Railroad Grade Road/Todd Rides: Railroad Grade Road (North Carolina's end
of the old Virginia Creeper), is paved, relatively flat and runs for 10 miles along the scenic and pristine New River, between
Historic Todd and Fleetwood, in Ashe County. Looping off the Railroad Grade, are several back country roads, paved or gravel,
which vary in degrees of difficulty, with distances ranging from 6 to 15 miles.
"Just enough pain" is the
slogan for this 100-mile loop ride through the mountains of Watauga and Ashe Counties. (A 50-mile option is also available.)
The route features about 9,000 feet of climbing, including the steep slog up Snake Mountain. This well supported
ride benefits the disaster relief fund of the Watauga County Chapter of the American Red Cross. The ride has won several Best
Biking in America awards, including a well-deserved "Most Challenging" accolade in 1999. (828) 264-8226.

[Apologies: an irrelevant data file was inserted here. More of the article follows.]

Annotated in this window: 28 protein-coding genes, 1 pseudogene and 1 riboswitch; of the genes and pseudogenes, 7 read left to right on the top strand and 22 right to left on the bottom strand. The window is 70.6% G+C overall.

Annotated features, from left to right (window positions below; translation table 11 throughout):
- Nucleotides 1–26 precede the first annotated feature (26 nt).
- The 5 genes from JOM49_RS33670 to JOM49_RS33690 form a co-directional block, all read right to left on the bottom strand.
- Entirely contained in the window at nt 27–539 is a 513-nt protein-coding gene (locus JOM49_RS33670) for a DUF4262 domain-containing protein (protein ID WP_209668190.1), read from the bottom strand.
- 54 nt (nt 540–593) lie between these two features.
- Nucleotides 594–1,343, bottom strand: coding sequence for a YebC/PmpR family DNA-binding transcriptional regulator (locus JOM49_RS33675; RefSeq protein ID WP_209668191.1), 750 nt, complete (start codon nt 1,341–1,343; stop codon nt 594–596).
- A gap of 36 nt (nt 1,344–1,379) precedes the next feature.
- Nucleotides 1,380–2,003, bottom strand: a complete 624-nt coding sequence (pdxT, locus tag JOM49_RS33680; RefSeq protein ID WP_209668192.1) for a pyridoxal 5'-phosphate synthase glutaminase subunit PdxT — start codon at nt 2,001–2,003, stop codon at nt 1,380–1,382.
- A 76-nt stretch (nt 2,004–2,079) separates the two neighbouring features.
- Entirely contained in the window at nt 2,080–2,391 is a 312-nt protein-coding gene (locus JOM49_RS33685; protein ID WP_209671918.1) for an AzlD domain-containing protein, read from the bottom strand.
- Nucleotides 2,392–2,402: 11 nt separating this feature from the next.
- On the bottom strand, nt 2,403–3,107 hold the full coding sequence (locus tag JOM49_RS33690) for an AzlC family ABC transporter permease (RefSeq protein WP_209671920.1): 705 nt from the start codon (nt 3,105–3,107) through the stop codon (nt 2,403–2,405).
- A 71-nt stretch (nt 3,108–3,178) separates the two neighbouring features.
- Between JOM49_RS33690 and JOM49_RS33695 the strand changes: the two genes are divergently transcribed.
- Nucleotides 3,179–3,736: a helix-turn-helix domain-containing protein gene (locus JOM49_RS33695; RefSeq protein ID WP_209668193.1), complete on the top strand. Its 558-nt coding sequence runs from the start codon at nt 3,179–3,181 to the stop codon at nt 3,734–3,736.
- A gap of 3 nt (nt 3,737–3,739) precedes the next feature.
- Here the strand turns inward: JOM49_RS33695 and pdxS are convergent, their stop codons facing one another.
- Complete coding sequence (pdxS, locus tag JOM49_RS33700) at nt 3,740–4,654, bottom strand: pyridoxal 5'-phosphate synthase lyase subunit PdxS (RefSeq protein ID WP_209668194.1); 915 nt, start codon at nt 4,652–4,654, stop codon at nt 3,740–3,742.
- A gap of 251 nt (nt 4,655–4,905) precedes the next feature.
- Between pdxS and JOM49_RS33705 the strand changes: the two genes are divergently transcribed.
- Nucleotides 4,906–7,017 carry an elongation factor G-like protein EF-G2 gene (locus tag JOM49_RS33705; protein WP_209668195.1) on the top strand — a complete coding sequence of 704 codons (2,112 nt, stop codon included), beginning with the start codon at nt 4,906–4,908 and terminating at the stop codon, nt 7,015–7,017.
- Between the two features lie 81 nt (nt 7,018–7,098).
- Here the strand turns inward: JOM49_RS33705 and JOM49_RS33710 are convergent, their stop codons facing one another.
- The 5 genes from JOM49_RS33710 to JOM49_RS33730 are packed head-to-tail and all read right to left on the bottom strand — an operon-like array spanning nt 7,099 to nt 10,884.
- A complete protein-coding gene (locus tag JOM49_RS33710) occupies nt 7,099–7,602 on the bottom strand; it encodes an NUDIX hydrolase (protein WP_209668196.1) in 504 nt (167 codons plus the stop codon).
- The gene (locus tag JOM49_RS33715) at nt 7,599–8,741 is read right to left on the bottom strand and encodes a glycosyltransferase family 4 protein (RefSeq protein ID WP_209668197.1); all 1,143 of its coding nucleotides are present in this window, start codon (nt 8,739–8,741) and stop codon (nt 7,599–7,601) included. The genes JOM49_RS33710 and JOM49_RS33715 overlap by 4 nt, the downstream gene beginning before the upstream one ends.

This loop ride through the
mountains of Ashe and Alleghany Counties is billed as a century, but it actually clocks in at a little over 105 miles. The
route includes 27 miles of the Blue Ridge Parkway and a short but brutal climb to a gap separating Bluff Mountain and Three
Top Mountain. A half-century option is available. The ride has earned several Best Biking in America awards and
a mention in Bicycling magazine. (336) 846-2787.
A perfectly flat road located right in
the middle of the High Country? That’s right, and it’s to be found along a ten-mile stretch which leads northward
(in a meandering fashion) from “beautiful downtown Todd” to Highway 221, in Fleetwood. Called the Railroad Grade
Road, the route is widely hailed as one of the Ten Best Bike Paths in all of North Carolina. This narrow stretch of road (watch
out for cyclists) leads alongside the New River and through some of the most beautiful pastoral scenes to be found anywhere